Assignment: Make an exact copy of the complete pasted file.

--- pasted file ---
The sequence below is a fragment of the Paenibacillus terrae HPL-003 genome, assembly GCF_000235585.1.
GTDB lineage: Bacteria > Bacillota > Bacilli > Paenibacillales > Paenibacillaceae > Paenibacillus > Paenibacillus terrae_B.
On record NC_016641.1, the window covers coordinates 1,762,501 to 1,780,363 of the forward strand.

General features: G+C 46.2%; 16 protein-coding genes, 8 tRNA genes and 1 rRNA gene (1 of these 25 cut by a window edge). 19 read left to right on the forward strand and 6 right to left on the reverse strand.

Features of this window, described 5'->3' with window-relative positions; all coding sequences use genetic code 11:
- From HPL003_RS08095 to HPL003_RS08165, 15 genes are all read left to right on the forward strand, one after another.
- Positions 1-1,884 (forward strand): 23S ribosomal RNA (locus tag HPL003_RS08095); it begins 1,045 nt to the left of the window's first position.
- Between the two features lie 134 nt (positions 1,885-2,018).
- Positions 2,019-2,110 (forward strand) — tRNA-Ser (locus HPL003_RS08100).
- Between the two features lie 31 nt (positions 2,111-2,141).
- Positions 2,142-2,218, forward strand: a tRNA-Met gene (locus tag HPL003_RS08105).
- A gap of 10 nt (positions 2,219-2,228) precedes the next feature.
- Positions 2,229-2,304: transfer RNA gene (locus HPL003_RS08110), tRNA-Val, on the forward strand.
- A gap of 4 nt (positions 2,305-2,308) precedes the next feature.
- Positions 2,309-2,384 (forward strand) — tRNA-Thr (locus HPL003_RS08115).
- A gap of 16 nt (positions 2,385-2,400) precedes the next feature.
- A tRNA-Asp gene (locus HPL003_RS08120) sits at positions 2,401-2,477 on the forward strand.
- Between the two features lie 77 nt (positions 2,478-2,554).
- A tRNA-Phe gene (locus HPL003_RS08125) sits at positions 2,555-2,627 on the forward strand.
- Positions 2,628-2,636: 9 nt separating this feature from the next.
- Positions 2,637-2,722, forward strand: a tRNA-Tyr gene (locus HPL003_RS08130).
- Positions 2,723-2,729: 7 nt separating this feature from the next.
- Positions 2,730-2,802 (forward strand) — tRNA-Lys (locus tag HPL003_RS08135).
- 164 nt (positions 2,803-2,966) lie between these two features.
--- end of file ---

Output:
The sequence below is a fragment of the Paenibacillus terrae HPL-003 genome, assembly GCF_000235585.1.
GTDB lineage: Bacteria > Bacillota > Bacilli > Paenibacillales > Paenibacillaceae > Paenibacillus > Paenibacillus terrae_B.
On record NC_016641.1, the window covers coordinates 1,762,501 to 1,780,363 of the forward strand.

General features: G+C 46.2%; 16 protein-coding genes, 8 tRNA genes and 1 rRNA gene (1 of these 25 cut by a window edge). 19 read left to right on the forward strand and 6 right to left on the reverse strand.

Features of this window, described 5'->3' with window-relative positions; all coding sequences use genetic code 11:
- From HPL003_RS08095 to HPL003_RS08165, 15 genes are all read left to right on the forward strand, one after another.
- Positions 1-1,884 (forward strand): 23S ribosomal RNA (locus tag HPL003_RS08095); it begins 1,045 nt to the left of the window's first position.
- Between the two features lie 134 nt (positions 1,885-2,018).
- Positions 2,019-2,110 (forward strand) — tRNA-Ser (locus HPL003_RS08100).
- Between the two features lie 31 nt (positions 2,111-2,141).
- Positions 2,142-2,218, forward strand: a tRNA-Met gene (locus tag HPL003_RS08105).
- A gap of 10 nt (positions 2,219-2,228) precedes the next feature.
- Positions 2,229-2,304: transfer RNA gene (locus HPL003_RS08110), tRNA-Val, on the forward strand.
- A gap of 4 nt (positions 2,305-2,308) precedes the next feature.
- Positions 2,309-2,384 (forward strand) — tRNA-Thr (locus HPL003_RS08115).
- A gap of 16 nt (positions 2,385-2,400) precedes the next feature.
- A tRNA-Asp gene (locus HPL003_RS08120) sits at positions 2,401-2,477 on the forward strand.
- Between the two features lie 77 nt (positions 2,478-2,554).
- A tRNA-Phe gene (locus HPL003_RS08125) sits at positions 2,555-2,627 on the forward strand.
- Positions 2,628-2,636: 9 nt separating this feature from the next.
- Positions 2,637-2,722, forward strand: a tRNA-Tyr gene (locus HPL003_RS08130).
- Positions 2,723-2,729: 7 nt separating this feature from the next.
- Positions 2,730-2,802 (forward strand) — tRNA-Lys (locus tag HPL003_RS08135).
- 164 nt (positions 2,803-2,966) lie between these two features.